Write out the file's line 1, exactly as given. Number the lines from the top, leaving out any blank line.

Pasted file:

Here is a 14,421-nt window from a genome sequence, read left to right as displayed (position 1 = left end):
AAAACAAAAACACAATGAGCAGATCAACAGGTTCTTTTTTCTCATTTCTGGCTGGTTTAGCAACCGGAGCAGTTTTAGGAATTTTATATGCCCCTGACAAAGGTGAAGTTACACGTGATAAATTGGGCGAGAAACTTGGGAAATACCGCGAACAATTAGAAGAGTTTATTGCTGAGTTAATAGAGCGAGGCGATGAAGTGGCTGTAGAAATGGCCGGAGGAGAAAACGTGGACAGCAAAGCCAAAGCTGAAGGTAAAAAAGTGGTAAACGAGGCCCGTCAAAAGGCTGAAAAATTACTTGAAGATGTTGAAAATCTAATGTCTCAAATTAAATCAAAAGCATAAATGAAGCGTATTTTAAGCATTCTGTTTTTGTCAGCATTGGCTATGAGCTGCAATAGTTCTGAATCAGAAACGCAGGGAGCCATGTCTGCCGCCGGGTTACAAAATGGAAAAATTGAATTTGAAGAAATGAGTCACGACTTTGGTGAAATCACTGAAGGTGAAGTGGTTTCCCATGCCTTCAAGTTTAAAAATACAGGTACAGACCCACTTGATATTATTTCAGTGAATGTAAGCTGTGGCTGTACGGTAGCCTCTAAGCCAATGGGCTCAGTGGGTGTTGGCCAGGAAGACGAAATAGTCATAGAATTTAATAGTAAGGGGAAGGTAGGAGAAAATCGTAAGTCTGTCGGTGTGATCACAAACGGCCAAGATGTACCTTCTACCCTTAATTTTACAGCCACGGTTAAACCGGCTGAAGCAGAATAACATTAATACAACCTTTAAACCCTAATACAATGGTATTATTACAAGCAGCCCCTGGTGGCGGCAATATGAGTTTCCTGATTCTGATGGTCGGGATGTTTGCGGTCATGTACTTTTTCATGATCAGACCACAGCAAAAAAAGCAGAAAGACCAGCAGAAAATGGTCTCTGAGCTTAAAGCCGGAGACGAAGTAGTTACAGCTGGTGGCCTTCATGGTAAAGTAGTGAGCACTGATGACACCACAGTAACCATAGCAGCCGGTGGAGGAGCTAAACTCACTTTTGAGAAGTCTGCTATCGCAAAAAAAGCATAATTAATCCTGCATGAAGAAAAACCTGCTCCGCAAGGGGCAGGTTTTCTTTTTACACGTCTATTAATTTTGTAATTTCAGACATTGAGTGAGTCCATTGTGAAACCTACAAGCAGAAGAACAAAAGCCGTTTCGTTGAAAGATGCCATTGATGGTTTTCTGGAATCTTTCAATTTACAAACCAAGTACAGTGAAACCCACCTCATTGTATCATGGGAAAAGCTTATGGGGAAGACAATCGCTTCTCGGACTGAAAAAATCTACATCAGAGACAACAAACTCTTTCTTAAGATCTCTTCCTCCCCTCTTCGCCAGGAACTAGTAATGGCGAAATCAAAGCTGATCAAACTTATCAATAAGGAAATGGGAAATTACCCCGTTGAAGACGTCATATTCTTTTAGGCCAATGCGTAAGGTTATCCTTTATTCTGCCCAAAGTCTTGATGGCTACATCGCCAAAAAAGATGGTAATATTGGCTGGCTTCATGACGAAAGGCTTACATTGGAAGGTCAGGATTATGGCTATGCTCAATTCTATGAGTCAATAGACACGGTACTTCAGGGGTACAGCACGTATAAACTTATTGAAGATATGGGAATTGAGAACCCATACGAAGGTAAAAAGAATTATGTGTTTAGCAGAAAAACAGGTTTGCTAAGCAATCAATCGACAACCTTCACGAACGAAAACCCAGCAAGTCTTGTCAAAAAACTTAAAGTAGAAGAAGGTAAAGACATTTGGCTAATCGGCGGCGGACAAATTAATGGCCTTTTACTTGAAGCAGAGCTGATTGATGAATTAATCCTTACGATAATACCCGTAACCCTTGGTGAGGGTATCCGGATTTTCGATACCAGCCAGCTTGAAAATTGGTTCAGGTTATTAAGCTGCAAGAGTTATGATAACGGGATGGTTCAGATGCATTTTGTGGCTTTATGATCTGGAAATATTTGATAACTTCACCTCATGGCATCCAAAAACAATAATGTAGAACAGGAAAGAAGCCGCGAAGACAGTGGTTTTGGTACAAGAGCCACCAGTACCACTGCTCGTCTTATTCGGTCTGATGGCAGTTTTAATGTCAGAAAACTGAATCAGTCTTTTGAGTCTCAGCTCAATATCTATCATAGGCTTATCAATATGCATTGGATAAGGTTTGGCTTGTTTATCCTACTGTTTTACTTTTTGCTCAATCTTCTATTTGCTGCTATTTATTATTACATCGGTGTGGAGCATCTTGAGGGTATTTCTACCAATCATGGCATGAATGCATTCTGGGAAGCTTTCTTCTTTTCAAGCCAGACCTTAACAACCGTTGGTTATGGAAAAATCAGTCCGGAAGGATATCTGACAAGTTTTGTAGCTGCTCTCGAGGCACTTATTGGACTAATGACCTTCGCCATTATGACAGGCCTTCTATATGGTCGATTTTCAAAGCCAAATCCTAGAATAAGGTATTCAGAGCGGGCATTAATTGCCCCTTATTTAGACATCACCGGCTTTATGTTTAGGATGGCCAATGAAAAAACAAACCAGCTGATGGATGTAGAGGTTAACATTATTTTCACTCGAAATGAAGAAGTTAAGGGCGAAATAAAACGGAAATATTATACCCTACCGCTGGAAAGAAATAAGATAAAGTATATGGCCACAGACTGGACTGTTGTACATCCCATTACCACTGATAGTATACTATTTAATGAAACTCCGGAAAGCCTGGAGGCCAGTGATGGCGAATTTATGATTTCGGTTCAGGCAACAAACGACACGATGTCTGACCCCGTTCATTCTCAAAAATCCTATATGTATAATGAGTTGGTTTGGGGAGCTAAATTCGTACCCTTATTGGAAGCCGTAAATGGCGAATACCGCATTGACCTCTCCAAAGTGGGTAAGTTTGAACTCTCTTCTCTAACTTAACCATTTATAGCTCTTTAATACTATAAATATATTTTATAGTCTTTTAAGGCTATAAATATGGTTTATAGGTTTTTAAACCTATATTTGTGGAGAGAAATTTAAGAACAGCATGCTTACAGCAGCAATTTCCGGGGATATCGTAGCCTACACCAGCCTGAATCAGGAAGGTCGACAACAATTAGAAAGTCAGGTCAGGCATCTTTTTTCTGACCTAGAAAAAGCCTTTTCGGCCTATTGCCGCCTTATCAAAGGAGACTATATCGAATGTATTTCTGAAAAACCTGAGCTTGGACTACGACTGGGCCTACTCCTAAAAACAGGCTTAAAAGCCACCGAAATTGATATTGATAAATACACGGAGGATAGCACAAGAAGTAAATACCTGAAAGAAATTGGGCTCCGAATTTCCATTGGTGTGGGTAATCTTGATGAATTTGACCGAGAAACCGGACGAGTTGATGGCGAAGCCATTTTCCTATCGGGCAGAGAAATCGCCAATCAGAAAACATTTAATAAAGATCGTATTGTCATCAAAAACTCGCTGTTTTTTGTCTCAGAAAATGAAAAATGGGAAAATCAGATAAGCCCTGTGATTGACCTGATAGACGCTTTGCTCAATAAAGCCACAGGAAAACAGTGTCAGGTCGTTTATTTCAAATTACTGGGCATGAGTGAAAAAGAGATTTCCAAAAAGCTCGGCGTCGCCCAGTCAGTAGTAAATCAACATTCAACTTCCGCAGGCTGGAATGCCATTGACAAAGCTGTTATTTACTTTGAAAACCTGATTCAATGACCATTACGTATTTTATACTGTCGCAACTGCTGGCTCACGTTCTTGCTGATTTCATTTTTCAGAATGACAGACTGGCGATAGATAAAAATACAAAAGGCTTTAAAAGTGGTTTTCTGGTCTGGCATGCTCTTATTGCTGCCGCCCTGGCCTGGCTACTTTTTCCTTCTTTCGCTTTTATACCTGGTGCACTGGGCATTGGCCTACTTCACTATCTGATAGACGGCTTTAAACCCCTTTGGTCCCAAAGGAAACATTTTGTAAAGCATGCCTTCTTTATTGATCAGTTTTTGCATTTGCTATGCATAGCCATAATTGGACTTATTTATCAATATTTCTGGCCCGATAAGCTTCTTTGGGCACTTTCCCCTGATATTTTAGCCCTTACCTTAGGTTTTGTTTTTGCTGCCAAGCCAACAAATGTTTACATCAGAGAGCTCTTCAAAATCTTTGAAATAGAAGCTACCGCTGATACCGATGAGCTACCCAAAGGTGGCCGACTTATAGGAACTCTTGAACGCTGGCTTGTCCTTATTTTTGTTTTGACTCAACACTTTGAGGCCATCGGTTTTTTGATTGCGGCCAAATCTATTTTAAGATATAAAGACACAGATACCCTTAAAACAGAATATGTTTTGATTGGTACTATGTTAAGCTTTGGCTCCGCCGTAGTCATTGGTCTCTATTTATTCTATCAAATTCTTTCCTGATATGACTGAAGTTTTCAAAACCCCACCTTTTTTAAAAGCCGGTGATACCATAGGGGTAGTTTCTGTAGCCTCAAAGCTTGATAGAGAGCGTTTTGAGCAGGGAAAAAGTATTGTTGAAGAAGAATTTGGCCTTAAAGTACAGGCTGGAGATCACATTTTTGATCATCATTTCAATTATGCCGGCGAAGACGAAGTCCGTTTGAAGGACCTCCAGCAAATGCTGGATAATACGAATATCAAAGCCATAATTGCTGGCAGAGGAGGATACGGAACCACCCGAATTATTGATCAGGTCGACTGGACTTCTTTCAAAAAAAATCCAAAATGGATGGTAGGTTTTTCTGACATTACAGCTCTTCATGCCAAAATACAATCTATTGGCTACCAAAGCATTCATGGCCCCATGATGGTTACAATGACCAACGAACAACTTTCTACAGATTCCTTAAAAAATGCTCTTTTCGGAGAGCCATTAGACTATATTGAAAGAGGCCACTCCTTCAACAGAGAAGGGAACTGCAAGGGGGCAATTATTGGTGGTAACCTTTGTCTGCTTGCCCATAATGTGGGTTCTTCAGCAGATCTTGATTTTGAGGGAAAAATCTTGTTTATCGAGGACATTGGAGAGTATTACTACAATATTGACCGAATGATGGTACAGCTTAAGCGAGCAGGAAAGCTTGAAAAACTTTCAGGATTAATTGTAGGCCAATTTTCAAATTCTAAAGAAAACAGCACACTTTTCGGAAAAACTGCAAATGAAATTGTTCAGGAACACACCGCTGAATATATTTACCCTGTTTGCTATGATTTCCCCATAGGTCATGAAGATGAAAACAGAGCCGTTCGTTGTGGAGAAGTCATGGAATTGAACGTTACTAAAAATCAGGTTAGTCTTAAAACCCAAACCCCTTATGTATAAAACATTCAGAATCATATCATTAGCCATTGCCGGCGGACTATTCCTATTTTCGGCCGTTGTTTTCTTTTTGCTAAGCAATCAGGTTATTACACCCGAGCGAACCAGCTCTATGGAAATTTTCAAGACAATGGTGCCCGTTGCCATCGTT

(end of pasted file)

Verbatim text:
Here is a 14,421-nt window from a genome sequence, read left to right as displayed (position 1 = left end):